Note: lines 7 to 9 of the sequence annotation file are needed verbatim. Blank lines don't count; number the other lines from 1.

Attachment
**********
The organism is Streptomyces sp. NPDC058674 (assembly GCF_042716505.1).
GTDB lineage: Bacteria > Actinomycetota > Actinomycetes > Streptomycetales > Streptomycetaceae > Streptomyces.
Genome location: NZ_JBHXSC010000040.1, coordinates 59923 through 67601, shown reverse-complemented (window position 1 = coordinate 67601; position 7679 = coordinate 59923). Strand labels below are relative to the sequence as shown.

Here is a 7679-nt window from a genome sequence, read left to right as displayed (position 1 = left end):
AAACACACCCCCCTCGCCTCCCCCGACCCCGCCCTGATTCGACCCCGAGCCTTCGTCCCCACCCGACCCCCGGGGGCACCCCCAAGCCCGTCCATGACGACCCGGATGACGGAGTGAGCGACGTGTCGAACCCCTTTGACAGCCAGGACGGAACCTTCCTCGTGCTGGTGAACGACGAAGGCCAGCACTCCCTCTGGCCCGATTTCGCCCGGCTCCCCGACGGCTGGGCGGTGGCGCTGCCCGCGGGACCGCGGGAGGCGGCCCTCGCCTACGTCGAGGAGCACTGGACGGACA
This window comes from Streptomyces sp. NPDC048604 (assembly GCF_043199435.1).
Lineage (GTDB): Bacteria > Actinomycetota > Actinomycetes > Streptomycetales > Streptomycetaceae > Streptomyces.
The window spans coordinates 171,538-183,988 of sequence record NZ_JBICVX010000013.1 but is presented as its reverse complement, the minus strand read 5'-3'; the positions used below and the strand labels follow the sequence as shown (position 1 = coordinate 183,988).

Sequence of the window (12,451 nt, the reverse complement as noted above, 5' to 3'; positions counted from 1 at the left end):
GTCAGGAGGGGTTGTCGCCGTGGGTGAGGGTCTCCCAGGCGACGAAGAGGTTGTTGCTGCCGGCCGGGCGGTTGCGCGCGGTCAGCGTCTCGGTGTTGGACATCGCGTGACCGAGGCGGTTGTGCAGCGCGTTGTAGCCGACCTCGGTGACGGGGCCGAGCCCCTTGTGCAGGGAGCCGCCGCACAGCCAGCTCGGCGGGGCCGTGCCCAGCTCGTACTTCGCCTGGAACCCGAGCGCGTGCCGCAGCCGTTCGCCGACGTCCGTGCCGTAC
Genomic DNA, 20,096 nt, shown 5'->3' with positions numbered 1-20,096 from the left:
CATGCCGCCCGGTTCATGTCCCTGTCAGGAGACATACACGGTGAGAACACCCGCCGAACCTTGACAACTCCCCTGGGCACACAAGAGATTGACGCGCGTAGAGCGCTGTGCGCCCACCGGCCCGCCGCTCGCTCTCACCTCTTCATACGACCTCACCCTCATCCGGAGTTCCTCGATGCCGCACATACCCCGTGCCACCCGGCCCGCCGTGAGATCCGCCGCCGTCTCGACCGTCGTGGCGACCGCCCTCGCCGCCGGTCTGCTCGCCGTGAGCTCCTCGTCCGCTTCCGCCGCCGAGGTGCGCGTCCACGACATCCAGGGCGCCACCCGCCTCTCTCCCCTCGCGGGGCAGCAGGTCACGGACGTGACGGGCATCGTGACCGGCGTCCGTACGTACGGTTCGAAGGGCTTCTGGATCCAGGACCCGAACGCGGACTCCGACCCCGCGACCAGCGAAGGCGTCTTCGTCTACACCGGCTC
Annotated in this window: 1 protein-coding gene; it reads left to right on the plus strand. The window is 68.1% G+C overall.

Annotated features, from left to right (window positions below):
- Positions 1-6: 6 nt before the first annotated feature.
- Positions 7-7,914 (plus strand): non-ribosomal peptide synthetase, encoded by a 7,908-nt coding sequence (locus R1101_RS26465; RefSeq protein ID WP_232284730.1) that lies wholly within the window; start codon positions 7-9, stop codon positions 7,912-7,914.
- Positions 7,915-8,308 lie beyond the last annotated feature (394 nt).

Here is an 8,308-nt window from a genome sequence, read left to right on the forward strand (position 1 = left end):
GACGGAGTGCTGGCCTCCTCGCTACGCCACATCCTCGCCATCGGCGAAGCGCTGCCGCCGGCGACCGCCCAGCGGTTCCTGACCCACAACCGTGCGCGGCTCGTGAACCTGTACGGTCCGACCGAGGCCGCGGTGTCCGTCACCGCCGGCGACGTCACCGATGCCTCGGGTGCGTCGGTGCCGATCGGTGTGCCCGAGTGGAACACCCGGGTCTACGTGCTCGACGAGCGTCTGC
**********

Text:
Lineage (GTDB): Bacteria > Actinomycetota > Actinomycetes > Streptomycetales > Streptomycetaceae > Streptomyces.
The window spans coordinates 171,538-183,988 of sequence record NZ_JBICVX010000013.1 but is presented as its reverse complement, the minus strand read 5'-3'; the positions used below and the strand labels follow the sequence as shown (position 1 = coordinate 183,988).

Sequence of the window (12,451 nt, the reverse complement as noted above, 5' to 3'; positions counted from 1 at the left end):